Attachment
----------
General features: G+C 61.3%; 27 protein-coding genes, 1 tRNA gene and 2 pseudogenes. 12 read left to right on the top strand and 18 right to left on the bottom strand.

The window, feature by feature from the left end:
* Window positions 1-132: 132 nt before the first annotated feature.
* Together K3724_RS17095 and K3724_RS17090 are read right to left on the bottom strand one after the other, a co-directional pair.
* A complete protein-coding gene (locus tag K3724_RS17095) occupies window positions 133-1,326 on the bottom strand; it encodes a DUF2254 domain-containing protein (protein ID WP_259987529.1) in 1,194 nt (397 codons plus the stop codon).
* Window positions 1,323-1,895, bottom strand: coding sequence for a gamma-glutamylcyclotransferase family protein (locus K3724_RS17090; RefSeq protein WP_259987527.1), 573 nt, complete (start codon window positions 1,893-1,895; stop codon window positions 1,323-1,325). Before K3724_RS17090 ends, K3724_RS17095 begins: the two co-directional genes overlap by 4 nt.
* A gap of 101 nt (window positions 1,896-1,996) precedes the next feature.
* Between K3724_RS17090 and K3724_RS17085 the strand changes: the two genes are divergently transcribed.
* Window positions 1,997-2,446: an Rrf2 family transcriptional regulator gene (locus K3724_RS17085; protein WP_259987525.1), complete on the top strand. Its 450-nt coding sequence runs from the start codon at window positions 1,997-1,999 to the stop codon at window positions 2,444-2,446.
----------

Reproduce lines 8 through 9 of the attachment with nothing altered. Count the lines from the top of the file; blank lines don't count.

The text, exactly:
* Between K3724_RS17090 and K3724_RS17085 the strand changes: the two genes are divergently transcribed.
* Window positions 1,997-2,446: an Rrf2 family transcriptional regulator gene (locus K3724_RS17085; protein WP_259987525.1), complete on the top strand. Its 450-nt coding sequence runs from the start codon at window positions 1,997-1,999 to the stop codon at window positions 2,444-2,446.